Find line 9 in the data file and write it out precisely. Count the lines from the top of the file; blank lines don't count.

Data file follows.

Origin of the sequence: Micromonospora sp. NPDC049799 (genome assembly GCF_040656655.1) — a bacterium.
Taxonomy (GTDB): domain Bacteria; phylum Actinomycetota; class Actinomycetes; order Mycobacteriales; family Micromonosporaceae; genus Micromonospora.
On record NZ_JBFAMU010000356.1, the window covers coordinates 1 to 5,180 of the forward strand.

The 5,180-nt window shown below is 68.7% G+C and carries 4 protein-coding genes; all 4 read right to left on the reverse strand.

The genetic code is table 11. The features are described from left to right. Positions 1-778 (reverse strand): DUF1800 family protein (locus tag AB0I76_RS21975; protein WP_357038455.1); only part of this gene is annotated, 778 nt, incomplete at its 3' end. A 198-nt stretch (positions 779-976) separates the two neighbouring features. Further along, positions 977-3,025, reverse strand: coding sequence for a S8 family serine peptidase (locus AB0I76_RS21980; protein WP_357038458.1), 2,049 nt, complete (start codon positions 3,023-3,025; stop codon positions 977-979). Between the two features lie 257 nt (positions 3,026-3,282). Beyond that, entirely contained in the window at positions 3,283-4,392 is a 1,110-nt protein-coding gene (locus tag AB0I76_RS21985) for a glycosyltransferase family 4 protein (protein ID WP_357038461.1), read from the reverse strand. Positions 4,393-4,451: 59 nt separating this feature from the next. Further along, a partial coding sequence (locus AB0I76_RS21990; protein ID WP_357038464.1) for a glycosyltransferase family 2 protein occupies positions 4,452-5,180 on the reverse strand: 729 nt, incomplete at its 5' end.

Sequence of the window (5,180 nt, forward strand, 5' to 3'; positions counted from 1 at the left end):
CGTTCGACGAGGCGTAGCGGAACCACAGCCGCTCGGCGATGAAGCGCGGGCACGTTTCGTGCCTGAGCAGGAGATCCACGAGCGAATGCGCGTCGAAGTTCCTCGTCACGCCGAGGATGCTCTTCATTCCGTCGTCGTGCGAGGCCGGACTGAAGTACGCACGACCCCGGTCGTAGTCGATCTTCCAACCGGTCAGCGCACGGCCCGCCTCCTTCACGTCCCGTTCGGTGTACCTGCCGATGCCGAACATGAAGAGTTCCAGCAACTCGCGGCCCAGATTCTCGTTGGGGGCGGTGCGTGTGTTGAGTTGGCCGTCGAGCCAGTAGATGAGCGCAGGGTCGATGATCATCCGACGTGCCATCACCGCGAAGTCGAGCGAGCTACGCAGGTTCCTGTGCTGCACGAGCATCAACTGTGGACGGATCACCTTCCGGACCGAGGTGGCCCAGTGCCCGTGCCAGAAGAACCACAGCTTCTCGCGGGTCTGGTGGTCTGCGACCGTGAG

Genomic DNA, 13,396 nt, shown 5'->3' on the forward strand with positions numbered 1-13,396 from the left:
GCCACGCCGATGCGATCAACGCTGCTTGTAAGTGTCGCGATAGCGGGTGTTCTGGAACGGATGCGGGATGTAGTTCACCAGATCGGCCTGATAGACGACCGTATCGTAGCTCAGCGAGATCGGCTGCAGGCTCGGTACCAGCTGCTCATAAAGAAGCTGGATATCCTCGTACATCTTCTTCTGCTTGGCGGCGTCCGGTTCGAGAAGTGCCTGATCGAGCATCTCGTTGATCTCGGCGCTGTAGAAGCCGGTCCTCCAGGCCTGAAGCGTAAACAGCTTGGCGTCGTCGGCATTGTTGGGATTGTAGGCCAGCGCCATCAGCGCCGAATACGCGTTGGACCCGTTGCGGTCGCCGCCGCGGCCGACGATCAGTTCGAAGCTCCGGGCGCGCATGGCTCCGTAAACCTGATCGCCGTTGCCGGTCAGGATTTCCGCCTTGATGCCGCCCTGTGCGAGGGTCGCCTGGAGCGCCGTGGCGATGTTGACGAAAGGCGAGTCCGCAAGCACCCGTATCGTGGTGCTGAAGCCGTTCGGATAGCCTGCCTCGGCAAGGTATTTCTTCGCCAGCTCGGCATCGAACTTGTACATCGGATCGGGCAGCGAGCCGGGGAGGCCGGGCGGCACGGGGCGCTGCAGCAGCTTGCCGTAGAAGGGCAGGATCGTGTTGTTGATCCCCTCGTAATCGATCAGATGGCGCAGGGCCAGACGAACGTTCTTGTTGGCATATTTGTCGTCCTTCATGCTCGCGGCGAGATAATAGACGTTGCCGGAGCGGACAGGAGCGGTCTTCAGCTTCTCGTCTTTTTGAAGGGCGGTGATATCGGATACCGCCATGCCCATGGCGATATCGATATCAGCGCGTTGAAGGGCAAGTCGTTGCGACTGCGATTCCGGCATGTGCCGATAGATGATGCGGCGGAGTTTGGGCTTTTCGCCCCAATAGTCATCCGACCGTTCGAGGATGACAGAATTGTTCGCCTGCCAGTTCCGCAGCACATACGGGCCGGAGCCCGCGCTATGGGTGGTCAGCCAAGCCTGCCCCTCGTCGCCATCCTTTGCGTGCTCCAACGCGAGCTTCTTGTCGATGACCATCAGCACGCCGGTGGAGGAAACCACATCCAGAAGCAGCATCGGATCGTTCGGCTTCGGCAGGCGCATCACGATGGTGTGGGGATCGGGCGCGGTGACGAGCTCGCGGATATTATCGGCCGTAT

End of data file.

GCCACGCCGATGCGATCAACGCTGCTTGTAAGTGTCGCGATAGCGGGTGTTCTGGAACGGATGCGGGATGTAGTTCACCAGATCGGCCTGATAGACGACCGTATCGTAGCTCAGCGAGATCGGCTGCAGGCTCGGTACCAGCTGCTCATAAAGAAGCTGGATATCCTCGTACATCTTCTTCTGCTTGGCGGCGTCCGGTTCGAGAAGTGCCTGATCGAGCATCTCGTTGATCTCGGCGCTGTAGAAGCCGGTCCTCCAGGCCTGAAGCGTAAACAGCTTGGCGTCGTCGGCATTGTTGGGATTGTAGGCCAGCGCCATCAGCGCCGAATACGCGTTGGACCCGTTGCGGTCGCCGCCGCGGCCGACGATCAGTTCGAAGCTCCGGGCGCGCATGGCTCCGTAAACCTGATCGCCGTTGCCGGTCAGGATTTCCGCCTTGATGCCGCCCTGTGCGAGGGTCGCCTGGAGCGCCGTGGCGATGTTGACGAAAGGCGAGTCCGCAAGCACCCGTATCGTGGTGCTGAAGCCGTTCGGATAGCCTGCCTCGGCAAGGTATTTCTTCGCCAGCTCGGCATCGAACTTGTACATCGGATCGGGCAGCGAGCCGGGGAGGCCGGGCGGCACGGGGCGCTGCAGCAGCTTGCCGTAGAAGGGCAGGATCGTGTTGTTGATCCCCTCGTAATCGATCAGATGGCGCAGGGCCAGACGAACGTTCTTGTTGGCATATTTGTCGTCCTTCATGCTCGCGGCGAGATAATAGACGTTGCCGGAGCGGACAGGAGCGGTCTTCAGCTTCTCGTCTTTTTGAAGGGCGGTGATATCGGATACCGCCATGCCCATGGCGATATCGATATCAGCGCGTTGAAGGGCAAGTCGTTGCGACTGCGATTCCGGCATGTGCCGATAGATGATGCGGCGGAGTTTGGGCTTTTCGCCCCAATAGTCATCCGACCGTTCGAGGATGACAGAATTGTTCGCCTGCCAGTTCCGCAGCACATACGGGCCGGAGCCCGCGCTATGGGTGGTCAGCCAAGCCTGCCCCTCGTCGCCATCCTTTGCGTGCTCCAACGCGAGCTTCTTGTCGATGACCATCAGCACGCCGGTGGAGGAAACCACATCCAGAAGCAGCATCGGATCGTTCGGCTTCGGCAGGCGCATCACGATGGTGTGGGGATCGGGCGCGGTGACGAGCTCGCGGATATTATCGGCCGTAT